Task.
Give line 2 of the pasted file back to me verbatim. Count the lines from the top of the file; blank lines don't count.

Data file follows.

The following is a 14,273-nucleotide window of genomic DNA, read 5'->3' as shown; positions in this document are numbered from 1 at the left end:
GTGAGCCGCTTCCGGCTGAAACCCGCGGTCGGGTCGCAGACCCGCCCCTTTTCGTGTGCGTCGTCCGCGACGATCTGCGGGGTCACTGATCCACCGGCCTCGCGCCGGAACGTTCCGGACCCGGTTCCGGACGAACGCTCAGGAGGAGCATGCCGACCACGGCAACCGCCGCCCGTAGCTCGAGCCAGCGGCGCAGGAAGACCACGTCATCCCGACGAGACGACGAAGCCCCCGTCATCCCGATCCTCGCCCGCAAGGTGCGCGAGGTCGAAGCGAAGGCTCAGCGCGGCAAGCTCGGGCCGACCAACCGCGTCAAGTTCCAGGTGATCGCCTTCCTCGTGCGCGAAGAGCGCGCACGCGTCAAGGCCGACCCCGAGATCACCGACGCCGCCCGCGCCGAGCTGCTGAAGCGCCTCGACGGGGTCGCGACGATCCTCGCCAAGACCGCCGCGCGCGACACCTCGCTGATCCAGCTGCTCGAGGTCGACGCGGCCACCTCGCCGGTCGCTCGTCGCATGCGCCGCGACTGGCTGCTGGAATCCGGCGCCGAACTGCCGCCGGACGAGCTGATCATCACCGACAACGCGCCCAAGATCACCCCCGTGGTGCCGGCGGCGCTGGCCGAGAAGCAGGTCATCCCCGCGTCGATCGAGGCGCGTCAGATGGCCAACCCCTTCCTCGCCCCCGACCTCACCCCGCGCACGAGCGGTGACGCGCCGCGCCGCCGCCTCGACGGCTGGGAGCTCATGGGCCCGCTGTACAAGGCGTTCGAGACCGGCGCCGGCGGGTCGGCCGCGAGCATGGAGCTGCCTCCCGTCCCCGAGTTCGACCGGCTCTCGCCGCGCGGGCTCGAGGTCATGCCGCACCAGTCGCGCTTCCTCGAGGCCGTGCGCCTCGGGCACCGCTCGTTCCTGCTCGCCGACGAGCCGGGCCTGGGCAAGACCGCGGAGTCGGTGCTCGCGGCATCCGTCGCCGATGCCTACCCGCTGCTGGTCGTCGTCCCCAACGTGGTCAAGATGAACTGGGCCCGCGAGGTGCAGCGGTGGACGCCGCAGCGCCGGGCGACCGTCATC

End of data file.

GTGAGCCGCTTCCGGCTGAAACCCGCGGTCGGGTCGCAGACCCGCCCCTTTTCGTGTGCGTCGTCCGCGACGATCTGCGGGGTCACTGATCCACCGGCCTCGCGCCGGAACGTTCCGGACCCGGTTCCGGACGAACGCTCAGGAGGAGCATGCCGACCACGGCAACCGCCGCCCGTAGCTCGAGCCAGCGGCGCAGGAAGACCACGTCATCCCGACGAGACGACGAAGCCCCCGTCATCCCGATCCTCGCCCGCAAGGTGCGCGAGGTCGAAGCGAAGGCTCAGCGCGGCAAGCTCGGGCCGACCAACCGCGTCAAGTTCCAGGTGATCGCCTTCCTCGTGCGCGAAGAGCGCGCACGCGTCAAGGCCGACCCCGAGATCACCGACGCCGCCCGCGCCGAGCTGCTGAAGCGCCTCGACGGGGTCGCGACGATCCTCGCCAAGACCGCCGCGCGCGACACCTCGCTGATCCAGCTGCTCGAGGTCGACGCGGCCACCTCGCCGGTCGCTCGTCGCATGCGCCGCGACTGGCTGCTGGAATCCGGCGCCGAACTGCCGCCGGACGAGCTGATCATCACCGACAACGCGCCCAAGATCACCCCCGTGGTGCCGGCGGCGCTGGCCGAGAAGCAGGTCATCCCCGCGTCGATCGAGGCGCGTCAGATGGCCAACCCCTTCCTCGCCCCCGACCTCACCCCGCGCACGAGCGGTGACGCGCCGCGCCGCCGCCTCGACGGCTGGGAGCTCATGGGCCCGCTGTACAAGGCGTTCGAGACCGGCGCCGGCGGGTCGGCCGCGAGCATGGAGCTGCCTCCCGTCCCCGAGTTCGACCGGCTCTCGCCGCGCGGGCTCGAGGTCATGCCGCACCAGTCGCGCTTCCTCGAGGCCGTGCGCCTCGGGCACCGCTCGTTCCTGCTCGCCGACGAGCCGGGCCTGGGCAAGACCGCGGAGTCGGTGCTCGCGGCATCCGTCGCCGATGCCTACCCGCTGCTGGTCGTCGTCCCCAACGTGGTCAAGATGAACTGGGCCCGCGAGGTGCAGCGGTGGACGCCGCAGCGCCGGGCGACCGTCATC